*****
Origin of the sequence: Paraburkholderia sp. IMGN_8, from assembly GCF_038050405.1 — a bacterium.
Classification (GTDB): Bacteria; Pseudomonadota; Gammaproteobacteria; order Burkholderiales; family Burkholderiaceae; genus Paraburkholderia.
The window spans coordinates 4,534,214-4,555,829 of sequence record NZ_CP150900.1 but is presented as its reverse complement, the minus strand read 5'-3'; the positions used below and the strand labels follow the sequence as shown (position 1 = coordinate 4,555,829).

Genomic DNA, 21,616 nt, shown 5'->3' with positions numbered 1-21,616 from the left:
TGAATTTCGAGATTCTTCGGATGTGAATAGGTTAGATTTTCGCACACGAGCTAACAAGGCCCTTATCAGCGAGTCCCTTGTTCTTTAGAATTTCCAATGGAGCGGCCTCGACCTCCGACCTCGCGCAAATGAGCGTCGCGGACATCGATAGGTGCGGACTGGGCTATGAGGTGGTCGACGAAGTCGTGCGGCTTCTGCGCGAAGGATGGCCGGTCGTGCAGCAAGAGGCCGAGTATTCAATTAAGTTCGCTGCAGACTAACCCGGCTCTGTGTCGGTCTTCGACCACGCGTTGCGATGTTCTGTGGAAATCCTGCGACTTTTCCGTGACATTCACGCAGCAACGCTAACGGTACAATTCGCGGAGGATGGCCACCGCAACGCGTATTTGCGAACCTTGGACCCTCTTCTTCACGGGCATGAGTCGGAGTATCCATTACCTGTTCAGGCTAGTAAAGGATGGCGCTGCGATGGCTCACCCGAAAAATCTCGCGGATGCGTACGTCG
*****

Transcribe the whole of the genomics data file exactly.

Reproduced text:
Origin of the sequence: Paraburkholderia sp. IMGN_8, from assembly GCF_038050405.1 — a bacterium.
Classification (GTDB): Bacteria; Pseudomonadota; Gammaproteobacteria; order Burkholderiales; family Burkholderiaceae; genus Paraburkholderia.
The window spans coordinates 4,534,214-4,555,829 of sequence record NZ_CP150900.1 but is presented as its reverse complement, the minus strand read 5'-3'; the positions used below and the strand labels follow the sequence as shown (position 1 = coordinate 4,555,829).

Genomic DNA, 21,616 nt, shown 5'->3' with positions numbered 1-21,616 from the left:
TGAATTTCGAGATTCTTCGGATGTGAATAGGTTAGATTTTCGCACACGAGCTAACAAGGCCCTTATCAGCGAGTCCCTTGTTCTTTAGAATTTCCAATGGAGCGGCCTCGACCTCCGACCTCGCGCAAATGAGCGTCGCGGACATCGATAGGTGCGGACTGGGCTATGAGGTGGTCGACGAAGTCGTGCGGCTTCTGCGCGAAGGATGGCCGGTCGTGCAGCAAGAGGCCGAGTATTCAATTAAGTTCGCTGCAGACTAACCCGGCTCTGTGTCGGTCTTCGACCACGCGTTGCGATGTTCTGTGGAAATCCTGCGACTTTTCCGTGACATTCACGCAGCAACGCTAACGGTACAATTCGCGGAGGATGGCCACCGCAACGCGTATTTGCGAACCTTGGACCCTCTTCTTCACGGGCATGAGTCGGAGTATCCATTACCTGTTCAGGCTAGTAAAGGATGGCGCTGCGATGGCTCACCCGAAAAATCTCGCGGATGCGTACGTCG